How to Prep a House for Painting
Time Required: Over 1 day
Note: Practice lead paint safety. If the house or surface you're painting was built before 1978, see EPA's renovation, repair and painting program for guidelines.
- Trim or tie back any bushes and limbs that will get in your way.
- Cover nearby plants with drop cloths or tarps.
- Turn off any air conditioning units and cover them with plastic and tape.
- Remove any shutters and close the storm windows.
- Inspect your siding and trim carefully, looking for holes and cracks, then make the necessary repairs.
- Fill holes and damaged areas with wood filler. Once dry, sand smooth.
- Reglaze windows if the old putty is cracked or shrunken.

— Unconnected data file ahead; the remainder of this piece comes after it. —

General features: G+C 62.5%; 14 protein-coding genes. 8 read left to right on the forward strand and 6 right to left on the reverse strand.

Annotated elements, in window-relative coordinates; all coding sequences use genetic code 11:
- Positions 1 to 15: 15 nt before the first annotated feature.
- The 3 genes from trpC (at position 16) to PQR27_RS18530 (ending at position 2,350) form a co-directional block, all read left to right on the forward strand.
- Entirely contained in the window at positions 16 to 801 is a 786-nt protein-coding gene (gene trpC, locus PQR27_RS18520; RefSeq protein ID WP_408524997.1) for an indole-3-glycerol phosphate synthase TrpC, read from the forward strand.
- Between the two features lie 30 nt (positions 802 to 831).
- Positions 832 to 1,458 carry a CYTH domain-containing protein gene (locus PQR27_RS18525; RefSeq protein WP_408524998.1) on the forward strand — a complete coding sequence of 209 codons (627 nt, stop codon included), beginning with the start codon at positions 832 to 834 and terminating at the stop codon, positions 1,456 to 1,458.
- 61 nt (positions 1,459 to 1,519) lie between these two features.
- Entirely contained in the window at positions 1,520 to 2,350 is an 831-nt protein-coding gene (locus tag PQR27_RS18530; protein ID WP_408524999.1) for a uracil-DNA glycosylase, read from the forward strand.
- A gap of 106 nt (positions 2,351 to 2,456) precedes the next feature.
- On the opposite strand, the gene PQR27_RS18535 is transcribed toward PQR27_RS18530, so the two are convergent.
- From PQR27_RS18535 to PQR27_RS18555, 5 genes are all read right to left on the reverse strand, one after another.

- You can remove the old putty with a chisel or stiff putty knife, careful not to knick or break the glass.
- Apply the new glazing compound as needed, pressing it in place with a putty knife.
Safety: Wear gloves and other protective gear when using chemical cleaners.
- Use a brush or broom to scrub the siding and the trim with a solution of trisodium phosphate or a phosphate-free substitute. This removes dirt and grime that would keep new paint from adhering.
- You can also use a pressure washer to clean the walls, but be careful not to force water into any cracks between the siding.
- Remove existing paint only if it’s loose or flaking. If your home was built prior to 1978, be sure to follow proper safety and containment procedures for lead paint.
- Rinse the entire house with a garden hose until the runoff water is clear.
- If you used TSP to clean the house, rinse twice to ensure the solution is completely gone.
- Let the siding and trim dry completely, usually two days, before painting.